• (Sec. 166) Provides for the treatment of Indian tribal governments under Federal Unemployment Tax Act.

Title II: Two-Year Extension of Availability of Medical Savings Accounts

Extends, for two years the availability of medical savings accounts. Renames such accounts Archer MSAs.

Title III: Administrative and Technical Provisions

Subtitle A: Administrative Provisions - Sets forth various administrative provisions, including provisions concerning: (1) the exemption of certain reporting requirements; (2) the extension of deadlines for IRS compliance with certain notice requirements; (3) the extension of authority for undercover operations; (4) confidentiality of certain documents relating to closing and similar agreements and to agreements with foreign governments; (5) an increase in the threshold for Joint Committee reports on refunds and credits; (6) the treatment of missing children with respect to certain tax benefits; (7) the prevention of the duplication of loss through the assumption of liabilities giving rise to a deduction; and (8) the disclosure of certain return information to the Congressional Budget Office, but only concerning long-term social security and medicare models.
Subtitle B: Technical Corrections - Makes amendments to the: (1) Ticket to Work and Work Incentives Improvement Act of 1999; (2) Tax and Trade Relief Extension Act of 1998; (3) Internal Revenue Service Restructuring and Reform Act of 1998; (4) Taxpayer Relief Act of 1997; (5) Balanced Budget Act of 1997; (6) Small Business Job Protection Act of 1996; and (7) Revenue Reconciliation Act of 1990.

Title IV: Tax Treatment of Securities Futures Contracts

States that, in general, a gain or loss attributable to the sale or exchange of a futures contract shall be considered gain or loss from the sale or exchange of property which has the same character as the property to which the contract relates has in the hands of the taxpayer if acquired by the taxpayer.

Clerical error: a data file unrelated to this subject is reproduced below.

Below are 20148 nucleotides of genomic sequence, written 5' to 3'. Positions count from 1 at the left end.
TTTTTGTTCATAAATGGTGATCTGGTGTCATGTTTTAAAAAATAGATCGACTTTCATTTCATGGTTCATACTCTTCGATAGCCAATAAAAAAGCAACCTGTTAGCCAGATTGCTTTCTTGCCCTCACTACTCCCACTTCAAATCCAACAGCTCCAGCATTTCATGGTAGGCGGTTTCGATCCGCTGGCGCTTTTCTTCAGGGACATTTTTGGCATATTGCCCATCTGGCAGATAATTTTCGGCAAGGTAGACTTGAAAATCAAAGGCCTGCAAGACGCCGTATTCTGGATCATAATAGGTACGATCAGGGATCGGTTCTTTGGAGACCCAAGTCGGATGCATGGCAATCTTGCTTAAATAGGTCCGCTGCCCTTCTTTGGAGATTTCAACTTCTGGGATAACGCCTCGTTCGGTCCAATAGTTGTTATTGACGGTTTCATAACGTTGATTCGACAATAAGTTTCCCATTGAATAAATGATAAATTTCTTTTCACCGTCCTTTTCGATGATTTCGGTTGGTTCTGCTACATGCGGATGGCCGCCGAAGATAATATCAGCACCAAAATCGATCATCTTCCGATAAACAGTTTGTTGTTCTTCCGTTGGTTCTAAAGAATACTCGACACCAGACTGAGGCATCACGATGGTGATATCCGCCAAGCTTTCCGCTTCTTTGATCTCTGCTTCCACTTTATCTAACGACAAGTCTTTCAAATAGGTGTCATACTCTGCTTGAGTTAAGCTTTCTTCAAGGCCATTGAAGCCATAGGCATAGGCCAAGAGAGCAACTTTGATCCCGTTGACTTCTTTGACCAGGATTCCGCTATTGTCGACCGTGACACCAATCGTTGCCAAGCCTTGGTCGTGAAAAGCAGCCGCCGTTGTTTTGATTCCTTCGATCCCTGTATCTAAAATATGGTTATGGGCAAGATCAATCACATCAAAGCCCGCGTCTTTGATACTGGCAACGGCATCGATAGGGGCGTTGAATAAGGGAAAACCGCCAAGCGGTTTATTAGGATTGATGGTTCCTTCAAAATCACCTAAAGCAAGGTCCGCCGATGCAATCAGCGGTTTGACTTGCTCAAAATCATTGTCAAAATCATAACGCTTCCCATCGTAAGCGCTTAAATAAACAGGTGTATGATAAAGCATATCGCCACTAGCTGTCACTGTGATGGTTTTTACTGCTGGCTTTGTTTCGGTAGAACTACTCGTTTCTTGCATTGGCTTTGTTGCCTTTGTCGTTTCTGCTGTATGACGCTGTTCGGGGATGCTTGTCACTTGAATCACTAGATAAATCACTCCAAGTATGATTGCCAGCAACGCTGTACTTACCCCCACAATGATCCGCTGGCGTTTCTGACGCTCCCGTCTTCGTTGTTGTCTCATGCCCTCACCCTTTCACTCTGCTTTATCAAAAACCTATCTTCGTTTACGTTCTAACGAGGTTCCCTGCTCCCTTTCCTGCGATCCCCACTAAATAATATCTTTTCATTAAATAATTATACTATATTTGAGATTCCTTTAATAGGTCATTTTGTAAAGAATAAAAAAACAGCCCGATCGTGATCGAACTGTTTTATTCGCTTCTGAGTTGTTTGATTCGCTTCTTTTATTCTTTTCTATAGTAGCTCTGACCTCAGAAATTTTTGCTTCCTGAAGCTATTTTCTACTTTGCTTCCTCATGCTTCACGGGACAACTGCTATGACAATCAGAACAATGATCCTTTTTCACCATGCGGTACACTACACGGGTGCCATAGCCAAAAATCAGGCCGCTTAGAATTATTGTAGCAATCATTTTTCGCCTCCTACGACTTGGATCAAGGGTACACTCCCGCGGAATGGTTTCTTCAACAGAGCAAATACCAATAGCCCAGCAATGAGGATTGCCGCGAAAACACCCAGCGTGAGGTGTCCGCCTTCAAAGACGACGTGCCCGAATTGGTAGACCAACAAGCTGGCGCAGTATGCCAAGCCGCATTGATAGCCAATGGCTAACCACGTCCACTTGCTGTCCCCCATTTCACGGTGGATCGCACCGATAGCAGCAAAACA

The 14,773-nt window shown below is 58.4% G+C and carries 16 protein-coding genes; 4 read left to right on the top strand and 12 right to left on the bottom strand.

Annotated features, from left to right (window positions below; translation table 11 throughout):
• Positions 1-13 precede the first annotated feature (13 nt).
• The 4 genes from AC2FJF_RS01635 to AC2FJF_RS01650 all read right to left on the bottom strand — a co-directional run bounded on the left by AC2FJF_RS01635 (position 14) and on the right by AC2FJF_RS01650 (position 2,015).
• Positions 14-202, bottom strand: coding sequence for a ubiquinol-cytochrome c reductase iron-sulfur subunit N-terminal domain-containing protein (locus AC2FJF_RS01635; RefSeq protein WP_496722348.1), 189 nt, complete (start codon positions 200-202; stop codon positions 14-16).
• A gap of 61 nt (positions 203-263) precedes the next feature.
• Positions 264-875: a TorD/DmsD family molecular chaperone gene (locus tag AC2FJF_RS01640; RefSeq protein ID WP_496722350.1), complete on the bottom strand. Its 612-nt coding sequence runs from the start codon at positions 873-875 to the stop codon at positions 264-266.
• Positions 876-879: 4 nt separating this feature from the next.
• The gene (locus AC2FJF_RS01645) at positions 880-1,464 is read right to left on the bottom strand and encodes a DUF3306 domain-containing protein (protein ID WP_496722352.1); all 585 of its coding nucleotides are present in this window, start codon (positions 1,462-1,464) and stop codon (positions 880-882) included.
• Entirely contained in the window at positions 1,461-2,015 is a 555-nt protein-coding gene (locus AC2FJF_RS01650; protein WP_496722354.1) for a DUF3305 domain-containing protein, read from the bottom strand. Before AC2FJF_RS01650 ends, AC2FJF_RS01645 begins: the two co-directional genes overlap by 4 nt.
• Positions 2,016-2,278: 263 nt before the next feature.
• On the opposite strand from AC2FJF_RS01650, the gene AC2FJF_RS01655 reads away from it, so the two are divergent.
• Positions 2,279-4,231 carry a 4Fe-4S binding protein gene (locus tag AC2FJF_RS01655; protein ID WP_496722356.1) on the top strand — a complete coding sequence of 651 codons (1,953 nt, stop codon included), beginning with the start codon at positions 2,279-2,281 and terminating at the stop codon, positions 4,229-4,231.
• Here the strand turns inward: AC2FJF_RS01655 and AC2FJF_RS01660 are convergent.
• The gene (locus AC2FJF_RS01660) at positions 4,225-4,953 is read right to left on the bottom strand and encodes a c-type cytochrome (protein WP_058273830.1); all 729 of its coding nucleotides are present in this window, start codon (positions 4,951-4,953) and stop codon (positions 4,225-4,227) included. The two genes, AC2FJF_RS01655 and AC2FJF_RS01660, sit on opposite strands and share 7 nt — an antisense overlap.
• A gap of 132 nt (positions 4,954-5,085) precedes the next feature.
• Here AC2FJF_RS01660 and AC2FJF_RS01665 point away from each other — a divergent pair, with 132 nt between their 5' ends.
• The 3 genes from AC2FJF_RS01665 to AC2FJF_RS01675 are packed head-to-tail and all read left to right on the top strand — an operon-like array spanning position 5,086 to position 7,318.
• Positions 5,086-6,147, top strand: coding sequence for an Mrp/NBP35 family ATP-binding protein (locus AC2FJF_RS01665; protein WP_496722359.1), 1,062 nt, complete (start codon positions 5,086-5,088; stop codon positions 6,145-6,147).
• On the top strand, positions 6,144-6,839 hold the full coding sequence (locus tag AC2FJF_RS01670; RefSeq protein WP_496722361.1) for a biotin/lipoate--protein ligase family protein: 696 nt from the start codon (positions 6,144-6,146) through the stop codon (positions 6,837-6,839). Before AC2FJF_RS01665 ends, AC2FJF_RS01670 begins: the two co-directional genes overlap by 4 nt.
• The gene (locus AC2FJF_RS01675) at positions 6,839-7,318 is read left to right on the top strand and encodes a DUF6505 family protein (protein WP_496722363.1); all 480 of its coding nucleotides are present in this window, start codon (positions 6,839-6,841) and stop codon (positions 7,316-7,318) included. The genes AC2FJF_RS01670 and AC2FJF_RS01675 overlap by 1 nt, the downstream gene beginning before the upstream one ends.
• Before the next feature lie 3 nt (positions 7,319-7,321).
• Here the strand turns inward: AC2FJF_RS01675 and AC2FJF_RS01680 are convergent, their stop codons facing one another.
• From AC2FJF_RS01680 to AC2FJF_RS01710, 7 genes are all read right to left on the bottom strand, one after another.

Procedural history[edit]

The Community Renewal Tax Relief Act of 2000 was introduced into the House on December 14, 2000 by Rep. William Reynolds Archer, Jr. (R-TX).[4] It was referred to the United States House Committee on Ways and Means.[4] It was eventually incorporated into H.R. 4577, the Consolidated Appropriations Act, 2001, which became Pub.L. 106–554.[1]

History[edit]

The Community Renewal Tax Relief Act of 2000 was passed in December 2000. At that time, the New Markets Tax Credit was scheduled to be a seven-year program.[3] It was then reauthorized in subsequent years.

Empowerment zone designations were set to expire at the end of 2011, but were extended until December 31, 2013 after President Barack Obama signed into law the American Taxpayer Relief Act of 2012.[5] Under rules from the Internal Revenue Service, all Empowerment Zone designations were extended unless they actively requested not to be extended.[5]

On June 11, 2013, Senator Jay Rockefeller (D-WV) introduced the New Markets Tax Credit Extension Act of 2013 (S. 1133), which would make one component of the Community Renewal Tax Relief Act of 2000 permanent.[6]

See also[edit]

Notes/References[edit]

  1. ^ a b c "106th - H.R. 5662 - Summary". United States Congress. Retrieved 18 September 2013. 
  2. ^ a b c d e f g h i j k l Fiore, Nicholas (August 2001). "The Community Renewal Tax Relief Act of 2000: New incentives for taxpayers investing in distressed communities". Journal of Accountancy. Retrieved 19 September 2013. 
  3. ^ a b Ebeling, Ashlea (18 September 2013). "Banks Press Congress To Renew Neighborhood Revitalization Tax Break". Forbes Magazine. Retrieved 19 September 2013. 
  4. ^ a b "106th - H.R. 5662 - All Actions". United States Congress. Retrieved 18 September 2013. 
  5. ^ a b "Welcome to the Community Renewal Initiative". U.S. Department of Housing and Urban Development. Retrieved 19 September 2013. 
  6. ^ Needham, Vicki (11 June 2013). "Overnight Money: Immigration reform gets underway". The Hill. Retrieved 19 September 2013. 

External links[edit]

 This article incorporates public domain material from websites or documents of the United States Government.